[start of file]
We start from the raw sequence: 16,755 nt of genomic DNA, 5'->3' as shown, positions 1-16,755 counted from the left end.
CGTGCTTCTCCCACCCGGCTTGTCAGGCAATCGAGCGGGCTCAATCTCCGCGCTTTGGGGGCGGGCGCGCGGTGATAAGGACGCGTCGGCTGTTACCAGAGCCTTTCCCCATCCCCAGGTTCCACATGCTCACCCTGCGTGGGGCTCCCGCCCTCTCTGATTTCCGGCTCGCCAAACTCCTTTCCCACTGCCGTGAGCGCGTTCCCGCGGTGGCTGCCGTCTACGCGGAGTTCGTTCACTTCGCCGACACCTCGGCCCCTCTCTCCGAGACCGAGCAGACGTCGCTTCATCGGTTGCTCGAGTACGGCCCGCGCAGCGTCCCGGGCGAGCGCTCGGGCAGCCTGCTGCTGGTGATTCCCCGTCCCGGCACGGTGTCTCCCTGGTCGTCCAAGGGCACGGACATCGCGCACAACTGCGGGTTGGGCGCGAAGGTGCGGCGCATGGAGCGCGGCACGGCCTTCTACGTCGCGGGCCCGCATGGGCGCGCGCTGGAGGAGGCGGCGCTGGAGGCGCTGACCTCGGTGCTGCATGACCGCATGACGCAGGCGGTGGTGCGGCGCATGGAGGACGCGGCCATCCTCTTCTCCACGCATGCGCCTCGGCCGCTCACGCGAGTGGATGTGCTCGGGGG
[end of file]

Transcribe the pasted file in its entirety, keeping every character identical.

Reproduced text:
We start from the raw sequence: 16,755 nt of genomic DNA, 5'->3' as shown, positions 1-16,755 counted from the left end.
CGTGCTTCTCCCACCCGGCTTGTCAGGCAATCGAGCGGGCTCAATCTCCGCGCTTTGGGGGCGGGCGCGCGGTGATAAGGACGCGTCGGCTGTTACCAGAGCCTTTCCCCATCCCCAGGTTCCACATGCTCACCCTGCGTGGGGCTCCCGCCCTCTCTGATTTCCGGCTCGCCAAACTCCTTTCCCACTGCCGTGAGCGCGTTCCCGCGGTGGCTGCCGTCTACGCGGAGTTCGTTCACTTCGCCGACACCTCGGCCCCTCTCTCCGAGACCGAGCAGACGTCGCTTCATCGGTTGCTCGAGTACGGCCCGCGCAGCGTCCCGGGCGAGCGCTCGGGCAGCCTGCTGCTGGTGATTCCCCGTCCCGGCACGGTGTCTCCCTGGTCGTCCAAGGGCACGGACATCGCGCACAACTGCGGGTTGGGCGCGAAGGTGCGGCGCATGGAGCGCGGCACGGCCTTCTACGTCGCGGGCCCGCATGGGCGCGCGCTGGAGGAGGCGGCGCTGGAGGCGCTGACCTCGGTGCTGCATGACCGCATGACGCAGGCGGTGGTGCGGCGCATGGAGGACGCGGCCATCCTCTTCTCCACGCATGCGCCTCGGCCGCTCACGCGAGTGGATGTGCTCGGGGG